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1.A gathering crisis (The Hindu)

2.Letting go of instant triple talaq (The Hindu) 

3.Beyond Jamia (The Indian Express)

 

1.A gathering crisis (The Hindu)

Synoptic line: It throws light on the issue of groundwater, and a new regulatory regime for groundwater, that provides for equitable use. (GS paper II)

Overview

  • India’s north-western region is widely considered to be the country’s granary, with states such as Punjab and Haryana accounting for a large share of the country’s agricultural output and farm incomes. But farming in both these regions is increasingly becoming unsustainable, owing to depleting groundwater levels. The situation is equally precarious in the south-eastern parts of the country.
  • The water crisis India faces is of such a magnitude that urgent measures are necessary to address it. Yet, the law and policy measures to address it remain insufficient. There is urgent need tofocus on the primary source of domestic water and irrigation is that is groundwater but the policymakers still focus on surface water.
  • The proposed new regulatory regime for groundwater that provides for equitable use is urgently needed.

Ground water challenges

  • One of the biggest challenges for sustainable management of groundwater comes from overexploitation and overuse, beyond the annual recharge. The other comes from pollution, from natural mineral occurrences such as with fluoride and arsenic and with man-made sources such as industrial effluents, fertilizers and sewage.
  • One of the underlying reasons for excessive use of groundwater is the legal framework governing access to the resource. This was first introduced in the mid-19th century when judges decided that the easiest way to regulate this ‘invisible’ substance was to give landowners what amounts to a right to access groundwater found under their land, even if in the process they also used water found under their neighbours’ land.
  • This led to a framework whereby landowners see groundwater as their own and as a resource they can exploit without considering the need to protect and replenish it since there are no immediate consequences for over-exploiting it.
  • Access to a source of groundwater has progressively become a source of power and economic gain. The latter has become increasingly visible in recent decades with the propagation of mechanical pumps, which allows big landowners to sell water to others.
  • Soon after massive expansion in mechanical pumping led to the realisation that recharge could not keep pace with use, government has decided to modernise the regulatory framework for accessing groundwater.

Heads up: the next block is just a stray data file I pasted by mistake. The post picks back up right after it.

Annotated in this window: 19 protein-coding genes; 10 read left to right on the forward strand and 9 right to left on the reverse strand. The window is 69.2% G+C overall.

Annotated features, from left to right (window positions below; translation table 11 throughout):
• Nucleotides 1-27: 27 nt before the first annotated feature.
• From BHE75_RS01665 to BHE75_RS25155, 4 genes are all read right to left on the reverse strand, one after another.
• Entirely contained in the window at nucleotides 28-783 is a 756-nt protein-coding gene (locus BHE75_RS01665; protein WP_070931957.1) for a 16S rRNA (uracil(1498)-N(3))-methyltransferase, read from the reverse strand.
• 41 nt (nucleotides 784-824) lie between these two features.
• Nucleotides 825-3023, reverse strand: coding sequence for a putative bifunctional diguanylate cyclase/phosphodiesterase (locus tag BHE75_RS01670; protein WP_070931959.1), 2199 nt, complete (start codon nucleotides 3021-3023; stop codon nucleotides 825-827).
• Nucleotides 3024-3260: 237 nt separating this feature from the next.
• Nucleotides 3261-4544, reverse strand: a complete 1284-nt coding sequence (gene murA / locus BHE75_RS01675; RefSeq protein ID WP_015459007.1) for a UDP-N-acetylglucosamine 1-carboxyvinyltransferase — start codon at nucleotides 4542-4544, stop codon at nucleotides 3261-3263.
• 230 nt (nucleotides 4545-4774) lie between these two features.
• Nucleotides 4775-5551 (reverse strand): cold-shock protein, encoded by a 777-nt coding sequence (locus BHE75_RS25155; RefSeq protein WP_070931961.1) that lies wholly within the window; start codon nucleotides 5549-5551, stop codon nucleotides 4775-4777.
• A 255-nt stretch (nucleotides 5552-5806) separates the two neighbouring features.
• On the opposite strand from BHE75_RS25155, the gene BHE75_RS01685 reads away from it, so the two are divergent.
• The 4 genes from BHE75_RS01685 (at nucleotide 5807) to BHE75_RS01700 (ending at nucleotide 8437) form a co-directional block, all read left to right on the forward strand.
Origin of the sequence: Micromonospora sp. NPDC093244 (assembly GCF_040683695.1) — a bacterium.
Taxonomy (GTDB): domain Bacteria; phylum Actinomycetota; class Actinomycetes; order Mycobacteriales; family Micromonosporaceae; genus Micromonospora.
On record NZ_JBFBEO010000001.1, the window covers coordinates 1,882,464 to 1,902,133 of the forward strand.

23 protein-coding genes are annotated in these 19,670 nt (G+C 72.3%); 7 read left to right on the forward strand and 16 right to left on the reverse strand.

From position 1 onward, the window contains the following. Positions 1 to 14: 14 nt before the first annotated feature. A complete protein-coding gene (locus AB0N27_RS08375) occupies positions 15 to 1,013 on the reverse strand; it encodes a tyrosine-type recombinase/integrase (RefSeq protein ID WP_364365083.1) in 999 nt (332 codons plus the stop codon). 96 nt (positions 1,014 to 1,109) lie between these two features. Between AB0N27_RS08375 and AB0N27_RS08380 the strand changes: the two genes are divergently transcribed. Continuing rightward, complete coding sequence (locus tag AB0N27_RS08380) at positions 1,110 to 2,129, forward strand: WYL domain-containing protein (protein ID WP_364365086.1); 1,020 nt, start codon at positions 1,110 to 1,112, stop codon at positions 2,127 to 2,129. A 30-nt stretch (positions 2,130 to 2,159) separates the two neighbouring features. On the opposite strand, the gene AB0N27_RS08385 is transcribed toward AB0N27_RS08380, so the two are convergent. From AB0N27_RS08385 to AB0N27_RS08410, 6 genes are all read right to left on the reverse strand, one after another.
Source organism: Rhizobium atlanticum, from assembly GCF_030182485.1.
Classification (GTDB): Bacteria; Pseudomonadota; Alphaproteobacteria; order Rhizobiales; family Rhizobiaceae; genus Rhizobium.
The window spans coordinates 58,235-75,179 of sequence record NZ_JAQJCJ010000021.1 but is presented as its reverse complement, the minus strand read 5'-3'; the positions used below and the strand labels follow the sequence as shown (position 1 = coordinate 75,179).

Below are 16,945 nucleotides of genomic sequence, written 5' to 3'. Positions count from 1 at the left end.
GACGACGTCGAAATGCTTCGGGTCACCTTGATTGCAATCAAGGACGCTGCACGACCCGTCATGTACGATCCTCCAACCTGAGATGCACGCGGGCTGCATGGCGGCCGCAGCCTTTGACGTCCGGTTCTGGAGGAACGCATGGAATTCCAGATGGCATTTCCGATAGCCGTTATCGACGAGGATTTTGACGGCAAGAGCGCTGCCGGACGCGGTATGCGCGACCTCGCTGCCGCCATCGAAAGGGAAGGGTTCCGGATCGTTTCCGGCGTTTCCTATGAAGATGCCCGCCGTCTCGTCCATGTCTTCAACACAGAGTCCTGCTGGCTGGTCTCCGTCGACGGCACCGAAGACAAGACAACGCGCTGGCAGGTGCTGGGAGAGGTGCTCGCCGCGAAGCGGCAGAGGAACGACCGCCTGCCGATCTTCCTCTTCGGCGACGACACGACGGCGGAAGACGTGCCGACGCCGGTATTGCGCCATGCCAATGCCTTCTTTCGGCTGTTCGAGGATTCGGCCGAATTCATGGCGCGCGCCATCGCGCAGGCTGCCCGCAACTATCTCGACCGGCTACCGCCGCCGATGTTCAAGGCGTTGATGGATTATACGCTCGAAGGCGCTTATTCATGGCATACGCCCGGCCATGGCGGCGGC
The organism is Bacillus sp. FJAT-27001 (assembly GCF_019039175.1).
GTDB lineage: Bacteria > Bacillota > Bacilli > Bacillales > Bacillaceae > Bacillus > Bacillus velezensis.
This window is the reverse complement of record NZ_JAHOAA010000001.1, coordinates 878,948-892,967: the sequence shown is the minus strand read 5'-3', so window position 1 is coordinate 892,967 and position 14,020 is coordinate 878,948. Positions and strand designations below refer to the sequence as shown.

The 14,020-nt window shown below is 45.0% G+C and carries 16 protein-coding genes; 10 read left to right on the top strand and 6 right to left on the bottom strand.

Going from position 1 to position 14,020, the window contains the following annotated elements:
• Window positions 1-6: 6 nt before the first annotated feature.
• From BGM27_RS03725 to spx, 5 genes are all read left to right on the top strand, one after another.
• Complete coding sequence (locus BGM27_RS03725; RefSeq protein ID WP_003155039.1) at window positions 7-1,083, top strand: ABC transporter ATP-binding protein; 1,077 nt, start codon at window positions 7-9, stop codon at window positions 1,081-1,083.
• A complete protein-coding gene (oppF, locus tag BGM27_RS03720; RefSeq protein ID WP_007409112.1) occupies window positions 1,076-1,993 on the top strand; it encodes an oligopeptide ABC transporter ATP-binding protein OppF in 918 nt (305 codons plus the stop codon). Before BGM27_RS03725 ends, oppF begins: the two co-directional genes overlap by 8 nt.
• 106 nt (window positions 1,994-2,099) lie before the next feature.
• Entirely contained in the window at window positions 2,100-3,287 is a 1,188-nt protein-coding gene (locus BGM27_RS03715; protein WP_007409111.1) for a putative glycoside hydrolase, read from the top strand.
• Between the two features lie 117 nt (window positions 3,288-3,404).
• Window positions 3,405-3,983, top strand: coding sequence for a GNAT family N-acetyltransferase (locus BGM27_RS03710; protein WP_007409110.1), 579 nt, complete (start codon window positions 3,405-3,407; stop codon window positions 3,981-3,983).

• The government has proposed measures were in keeping with the policy paradigm of the early 1970s when a model bill was first introduced; the bill focussed on adding some State-level control over new, additional uses of groundwater but did not address the problem of giving landowners unlimited control over groundwater.
  • The States that now have groundwater legislation based on the model Bill conceptualised in 1970 have on the whole failed to manage to address the problem of falling water tables due to increasing use. Also there is no provision in the existing legal regime to protect and conserve groundwater at the aquifer level.
  • The present legal regime has clearly failed to address the growing multiple crises of groundwater. The quality of the water pumped is increasingly becoming cause for concern; there is worry about accessing a sufficient amount of groundwater that is not harmful to health.

New framework

  • The Groundwater Bill, 2017 proposes a different regulatory framework from the century-old, outdated, inequitable and environmentally unfriendly legal regime in place. The new bill is based on the recognition of the unitary nature of water, the need for decentralised control over groundwater and the necessity to protect it at aquifer level.
  • The Bill is also based on legal developments that have taken place in the past few decades, that includes the recognition that water is a public trust, the recognition of the fundamental right to water and the introduction of protection principles, including the precautionary principle, that are currently absent from water legislation.